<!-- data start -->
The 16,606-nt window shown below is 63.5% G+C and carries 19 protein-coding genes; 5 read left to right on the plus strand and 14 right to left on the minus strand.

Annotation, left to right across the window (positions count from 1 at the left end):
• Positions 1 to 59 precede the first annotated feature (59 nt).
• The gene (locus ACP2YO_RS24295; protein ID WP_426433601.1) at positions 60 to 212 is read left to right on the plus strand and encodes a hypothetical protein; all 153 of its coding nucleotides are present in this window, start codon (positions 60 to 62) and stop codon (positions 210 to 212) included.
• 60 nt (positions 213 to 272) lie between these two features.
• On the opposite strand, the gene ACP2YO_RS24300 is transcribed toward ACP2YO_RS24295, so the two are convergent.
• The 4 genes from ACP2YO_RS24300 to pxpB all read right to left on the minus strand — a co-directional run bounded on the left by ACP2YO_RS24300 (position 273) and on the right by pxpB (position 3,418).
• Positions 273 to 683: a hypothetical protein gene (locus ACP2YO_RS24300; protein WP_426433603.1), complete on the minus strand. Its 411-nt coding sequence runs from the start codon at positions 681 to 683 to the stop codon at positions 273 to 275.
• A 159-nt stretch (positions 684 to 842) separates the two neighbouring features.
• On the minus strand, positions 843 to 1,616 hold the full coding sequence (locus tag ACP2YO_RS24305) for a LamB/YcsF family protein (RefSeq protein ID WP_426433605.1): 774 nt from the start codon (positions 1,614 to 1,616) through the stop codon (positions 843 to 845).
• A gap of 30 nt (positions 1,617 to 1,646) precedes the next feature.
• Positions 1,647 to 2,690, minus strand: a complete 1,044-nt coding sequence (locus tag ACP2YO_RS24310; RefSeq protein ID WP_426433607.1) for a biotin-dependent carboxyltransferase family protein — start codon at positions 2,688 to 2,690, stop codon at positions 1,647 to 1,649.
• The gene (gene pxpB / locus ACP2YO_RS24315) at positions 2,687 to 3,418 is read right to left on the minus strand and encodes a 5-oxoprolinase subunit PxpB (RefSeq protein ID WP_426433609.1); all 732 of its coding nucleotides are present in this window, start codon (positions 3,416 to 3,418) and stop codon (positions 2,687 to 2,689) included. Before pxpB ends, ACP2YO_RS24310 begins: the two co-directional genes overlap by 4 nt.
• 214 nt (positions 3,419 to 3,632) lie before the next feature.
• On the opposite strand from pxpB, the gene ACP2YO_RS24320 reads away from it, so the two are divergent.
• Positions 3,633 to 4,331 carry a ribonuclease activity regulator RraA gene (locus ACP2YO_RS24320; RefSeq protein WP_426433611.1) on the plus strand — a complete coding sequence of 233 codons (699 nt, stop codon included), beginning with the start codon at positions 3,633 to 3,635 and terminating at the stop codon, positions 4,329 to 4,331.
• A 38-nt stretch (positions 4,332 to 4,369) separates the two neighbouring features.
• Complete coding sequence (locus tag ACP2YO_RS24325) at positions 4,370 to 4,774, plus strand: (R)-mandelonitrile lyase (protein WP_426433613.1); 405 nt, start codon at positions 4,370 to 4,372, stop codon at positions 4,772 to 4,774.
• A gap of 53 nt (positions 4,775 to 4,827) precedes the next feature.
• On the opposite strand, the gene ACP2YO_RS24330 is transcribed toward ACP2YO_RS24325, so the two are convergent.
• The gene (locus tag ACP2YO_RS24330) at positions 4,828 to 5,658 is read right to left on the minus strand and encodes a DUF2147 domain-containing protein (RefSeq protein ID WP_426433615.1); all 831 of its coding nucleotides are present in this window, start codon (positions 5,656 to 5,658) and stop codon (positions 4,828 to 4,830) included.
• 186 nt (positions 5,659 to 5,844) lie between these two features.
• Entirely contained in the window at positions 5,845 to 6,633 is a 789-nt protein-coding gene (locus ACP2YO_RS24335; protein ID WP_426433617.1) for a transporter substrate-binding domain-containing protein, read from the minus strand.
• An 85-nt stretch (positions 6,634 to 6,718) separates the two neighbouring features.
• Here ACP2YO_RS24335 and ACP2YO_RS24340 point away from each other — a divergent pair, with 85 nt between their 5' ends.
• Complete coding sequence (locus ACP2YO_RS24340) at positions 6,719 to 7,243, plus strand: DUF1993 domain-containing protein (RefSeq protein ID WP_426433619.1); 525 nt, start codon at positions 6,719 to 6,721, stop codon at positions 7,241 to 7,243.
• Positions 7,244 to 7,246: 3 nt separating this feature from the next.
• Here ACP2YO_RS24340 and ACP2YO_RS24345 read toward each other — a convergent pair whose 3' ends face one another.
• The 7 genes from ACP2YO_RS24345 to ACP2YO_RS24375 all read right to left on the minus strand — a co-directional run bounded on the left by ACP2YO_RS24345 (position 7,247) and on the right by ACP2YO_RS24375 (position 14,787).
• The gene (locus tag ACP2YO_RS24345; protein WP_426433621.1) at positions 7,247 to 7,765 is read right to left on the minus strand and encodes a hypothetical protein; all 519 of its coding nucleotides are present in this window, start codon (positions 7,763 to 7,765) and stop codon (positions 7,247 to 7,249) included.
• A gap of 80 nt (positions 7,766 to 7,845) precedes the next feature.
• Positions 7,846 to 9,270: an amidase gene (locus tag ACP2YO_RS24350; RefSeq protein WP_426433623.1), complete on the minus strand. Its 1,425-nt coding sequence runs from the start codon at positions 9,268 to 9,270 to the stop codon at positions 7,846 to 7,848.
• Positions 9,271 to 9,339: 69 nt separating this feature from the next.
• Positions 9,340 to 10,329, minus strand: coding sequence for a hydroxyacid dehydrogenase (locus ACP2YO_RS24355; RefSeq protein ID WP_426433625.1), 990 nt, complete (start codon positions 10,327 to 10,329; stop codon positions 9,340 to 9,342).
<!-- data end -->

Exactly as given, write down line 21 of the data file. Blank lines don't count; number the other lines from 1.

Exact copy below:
• The gene (locus tag ACP2YO_RS24330) at positions 4,828 to 5,658 is read right to left on the minus strand and encodes a DUF2147 domain-containing protein (RefSeq protein ID WP_426433615.1); all 831 of its coding nucleotides are present in this window, start codon (positions 5,656 to 5,658) and stop codon (positions 4,828 to 4,830) included.